and second-largest economy (after the United States, provided the European Union is not counted as a single economic unit).
China was built on Confucian principles. For millennia, it has considered itself a hegemonic power and the center of the world. The country suffered a drastic decline in the 19th and early 20th centuries, when it was humiliated repeatedly by Western powers, especially the British Empire. Its civil war (1927-1950) ended with the Communists under Mao Zedong dominating the country, except for the island of Taiwan. Mao’s regime, which ended when he died in 1976, was responsible for the deaths of an estimated 80 million people.
The Communist Party has remained in power because it realized that China would succeed and prosper only if entrepreneurship, property rights and market rules were allowed. The strategy has worked – the country experienced rapid economic development. However, the state’s grip on Chinese enterprises remains very strong. State intervention in the economy and disrespect for foreign intellectual property rights have caused tensions with other countries and frequent trade disputes.
The one-child policy imposed under Mao has created some daunting challenges for China, including far-reaching economic and social consequences. The issue of how China will support its aging population is a problematic one, and represents a demographic time-bomb even worse than Europe’s.
China has become politically and militarily assertive as it tries to establish its hegemony throughout the Pacific Rim. This strategy manifests itself in excessive territorial claims in the South and East China Seas. Through its Belt and Road Initiative, a continent-wide infrastructure construction program, Beijing is attempting to secure China’s access to markets and resources in Europe and Africa. At the same time, it is trying to strengthen its influence in the countries taking part in the initiative.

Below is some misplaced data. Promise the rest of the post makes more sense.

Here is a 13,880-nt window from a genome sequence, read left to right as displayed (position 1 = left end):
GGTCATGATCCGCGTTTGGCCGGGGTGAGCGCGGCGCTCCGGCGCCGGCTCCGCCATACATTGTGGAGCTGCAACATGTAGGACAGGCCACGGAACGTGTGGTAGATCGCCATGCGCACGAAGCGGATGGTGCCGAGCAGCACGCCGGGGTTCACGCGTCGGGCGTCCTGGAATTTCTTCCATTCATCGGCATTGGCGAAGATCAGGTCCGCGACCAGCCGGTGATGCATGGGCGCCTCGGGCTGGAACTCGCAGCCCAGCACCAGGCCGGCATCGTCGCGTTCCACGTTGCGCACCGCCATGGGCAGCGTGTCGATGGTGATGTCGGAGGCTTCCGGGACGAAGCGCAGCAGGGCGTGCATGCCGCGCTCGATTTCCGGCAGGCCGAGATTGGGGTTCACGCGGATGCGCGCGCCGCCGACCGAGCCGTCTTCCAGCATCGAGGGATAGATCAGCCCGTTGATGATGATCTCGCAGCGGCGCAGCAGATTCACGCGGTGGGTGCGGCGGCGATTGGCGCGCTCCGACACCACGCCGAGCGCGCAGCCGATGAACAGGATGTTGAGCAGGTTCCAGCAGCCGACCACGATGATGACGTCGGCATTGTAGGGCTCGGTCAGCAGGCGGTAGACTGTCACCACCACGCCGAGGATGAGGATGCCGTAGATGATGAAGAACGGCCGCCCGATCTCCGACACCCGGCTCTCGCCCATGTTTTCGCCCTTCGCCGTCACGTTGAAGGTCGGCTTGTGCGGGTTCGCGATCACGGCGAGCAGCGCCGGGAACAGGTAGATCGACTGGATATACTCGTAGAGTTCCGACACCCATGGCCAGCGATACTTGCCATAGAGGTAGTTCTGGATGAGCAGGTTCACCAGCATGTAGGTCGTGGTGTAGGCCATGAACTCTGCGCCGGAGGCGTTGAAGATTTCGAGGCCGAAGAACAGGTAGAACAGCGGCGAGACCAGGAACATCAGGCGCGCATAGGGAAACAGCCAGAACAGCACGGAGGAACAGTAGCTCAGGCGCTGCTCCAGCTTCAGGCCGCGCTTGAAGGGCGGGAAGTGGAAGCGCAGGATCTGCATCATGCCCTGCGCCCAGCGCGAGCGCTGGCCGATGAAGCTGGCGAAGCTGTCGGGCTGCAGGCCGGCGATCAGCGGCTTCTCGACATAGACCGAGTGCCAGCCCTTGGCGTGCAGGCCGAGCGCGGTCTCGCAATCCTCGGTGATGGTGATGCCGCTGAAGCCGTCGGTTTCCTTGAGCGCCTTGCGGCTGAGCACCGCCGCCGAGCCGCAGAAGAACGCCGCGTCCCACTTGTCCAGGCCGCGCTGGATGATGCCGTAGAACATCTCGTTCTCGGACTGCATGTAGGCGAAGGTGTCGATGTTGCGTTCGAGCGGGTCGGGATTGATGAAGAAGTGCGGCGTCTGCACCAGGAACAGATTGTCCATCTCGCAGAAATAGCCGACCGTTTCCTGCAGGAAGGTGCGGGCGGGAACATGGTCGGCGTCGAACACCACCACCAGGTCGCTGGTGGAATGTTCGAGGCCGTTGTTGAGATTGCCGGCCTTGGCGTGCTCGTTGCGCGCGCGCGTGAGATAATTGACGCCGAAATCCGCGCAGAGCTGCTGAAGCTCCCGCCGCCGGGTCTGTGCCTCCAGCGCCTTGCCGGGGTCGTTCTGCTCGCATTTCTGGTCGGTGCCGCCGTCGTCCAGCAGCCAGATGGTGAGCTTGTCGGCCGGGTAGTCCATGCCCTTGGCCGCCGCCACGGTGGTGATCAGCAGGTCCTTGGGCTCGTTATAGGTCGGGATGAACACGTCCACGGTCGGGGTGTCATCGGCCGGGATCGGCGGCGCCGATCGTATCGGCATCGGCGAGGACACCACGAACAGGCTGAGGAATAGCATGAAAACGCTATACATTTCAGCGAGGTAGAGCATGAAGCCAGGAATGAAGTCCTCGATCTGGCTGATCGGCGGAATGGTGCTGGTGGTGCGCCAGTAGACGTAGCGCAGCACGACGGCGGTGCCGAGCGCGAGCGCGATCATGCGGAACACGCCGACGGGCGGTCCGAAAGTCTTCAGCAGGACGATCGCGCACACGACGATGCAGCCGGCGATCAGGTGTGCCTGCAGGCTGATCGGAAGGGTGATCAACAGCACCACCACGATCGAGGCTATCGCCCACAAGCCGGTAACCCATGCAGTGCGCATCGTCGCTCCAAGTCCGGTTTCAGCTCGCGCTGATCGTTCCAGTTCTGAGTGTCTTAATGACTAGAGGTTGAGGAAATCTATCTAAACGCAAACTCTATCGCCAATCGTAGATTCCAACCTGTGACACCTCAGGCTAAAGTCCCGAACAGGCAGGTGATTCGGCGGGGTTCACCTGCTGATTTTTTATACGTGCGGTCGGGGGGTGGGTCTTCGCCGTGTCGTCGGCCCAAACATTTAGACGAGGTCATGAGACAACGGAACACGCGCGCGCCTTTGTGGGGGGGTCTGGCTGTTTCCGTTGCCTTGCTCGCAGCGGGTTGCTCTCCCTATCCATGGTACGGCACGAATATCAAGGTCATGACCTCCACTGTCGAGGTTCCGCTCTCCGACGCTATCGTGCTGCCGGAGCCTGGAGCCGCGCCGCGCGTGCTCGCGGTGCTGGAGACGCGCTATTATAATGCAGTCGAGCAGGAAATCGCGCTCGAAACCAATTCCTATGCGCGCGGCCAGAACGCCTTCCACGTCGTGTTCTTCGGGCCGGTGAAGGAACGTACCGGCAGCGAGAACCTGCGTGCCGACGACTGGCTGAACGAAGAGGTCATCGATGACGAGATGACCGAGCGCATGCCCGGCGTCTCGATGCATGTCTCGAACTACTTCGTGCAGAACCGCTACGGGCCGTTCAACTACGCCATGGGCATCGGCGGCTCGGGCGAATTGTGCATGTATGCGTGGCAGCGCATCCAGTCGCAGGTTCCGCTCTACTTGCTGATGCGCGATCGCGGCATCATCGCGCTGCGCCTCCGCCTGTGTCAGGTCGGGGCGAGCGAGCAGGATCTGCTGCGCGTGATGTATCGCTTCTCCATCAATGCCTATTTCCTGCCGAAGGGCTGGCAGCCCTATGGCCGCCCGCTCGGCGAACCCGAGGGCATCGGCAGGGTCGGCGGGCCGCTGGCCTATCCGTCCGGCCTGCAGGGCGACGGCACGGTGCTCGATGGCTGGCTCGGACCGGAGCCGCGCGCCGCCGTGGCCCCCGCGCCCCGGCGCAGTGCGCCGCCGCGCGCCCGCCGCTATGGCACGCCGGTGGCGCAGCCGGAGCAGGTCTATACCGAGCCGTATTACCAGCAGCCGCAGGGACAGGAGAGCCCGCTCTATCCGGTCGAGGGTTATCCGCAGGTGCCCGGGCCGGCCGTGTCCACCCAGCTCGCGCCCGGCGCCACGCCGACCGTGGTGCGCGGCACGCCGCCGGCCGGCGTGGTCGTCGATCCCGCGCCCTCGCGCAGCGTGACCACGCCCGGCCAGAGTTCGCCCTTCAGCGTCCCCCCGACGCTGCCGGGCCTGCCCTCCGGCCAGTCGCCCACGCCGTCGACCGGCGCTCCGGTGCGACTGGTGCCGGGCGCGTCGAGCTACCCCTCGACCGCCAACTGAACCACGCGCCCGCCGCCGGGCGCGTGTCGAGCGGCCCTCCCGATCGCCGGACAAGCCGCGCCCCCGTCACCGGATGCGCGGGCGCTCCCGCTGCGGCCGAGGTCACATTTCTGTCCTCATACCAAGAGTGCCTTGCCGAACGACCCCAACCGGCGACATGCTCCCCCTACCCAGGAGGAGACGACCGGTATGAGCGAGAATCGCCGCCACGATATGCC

Japan began adopting Western-style economic and military systems in the mid-19th century and became the strongest power in the Asia-Pacific region at the beginning of the 20th century. After its defeat in World War II, Japan concentrated on business and surprised the world with its success. The postwar peace treaty set limits on Japan’s military capabilities.
Internally, Japan is now struggling with the problems of an aging population and a high sovereign debt. Due to China’s assertiveness, Japan – a U.S. ally – also finds itself under pressure to strengthen its military capabilities.
The Korean Peninsula is divided into two states that are technically still at war. North Korea has developed nuclear capabilities and has threatened South Korea, Japan and even the U.S. Economically and socially, the North is impoverished because of its principalist socialist system with no property rights or room for market rules, while the South is an economic powerhouse.
If the 2008-2009 financial crisis launched China to superpower status, then the 2020-2021 post-coronavirus period may solidify its position. As the West continues to struggle with the fallout of COVID-19, China is recovering and finding ways to strengthen its clout. The question now will be which countries line up behind China, and which ones decide to oppose it. The pandemic is making that distinction clearer, bringing forward a new geopolitical age.
Japan and South Korea must both balance the United States and China in their geopolitical stance: one guarantees their security, the other holds huge sway over their economies. The two Northeast Asian countries are taking very different approaches to this situation, however. As the great-power competition between the U.S. and China grows, Washington will find a closer, much more reliable partner in one, and in the other, an ally that is inching closer to Beijing.
The principle of “the Thucydides trap” posits that when one global power is set to supersede another, war is inevitable. While China is gradually catching up with the United States on the world stage, an all-out war is unlikely. It is more probable that the two countries will use every political tool available to keep each other in check. Limited armed clashes could also occur if a crisis escalates sharply.
The COVID-19 crisis has reduced China’s clout and the economic damage it has done could force Beijing to pull back from many of its overseas commitments. Many states will look to diversify their economies away from dependence on the aspiring regional hegemon. It could provide an opportunity for Japan, which could step into the vacuum as an influential regional power and investment destination for high-tech industries.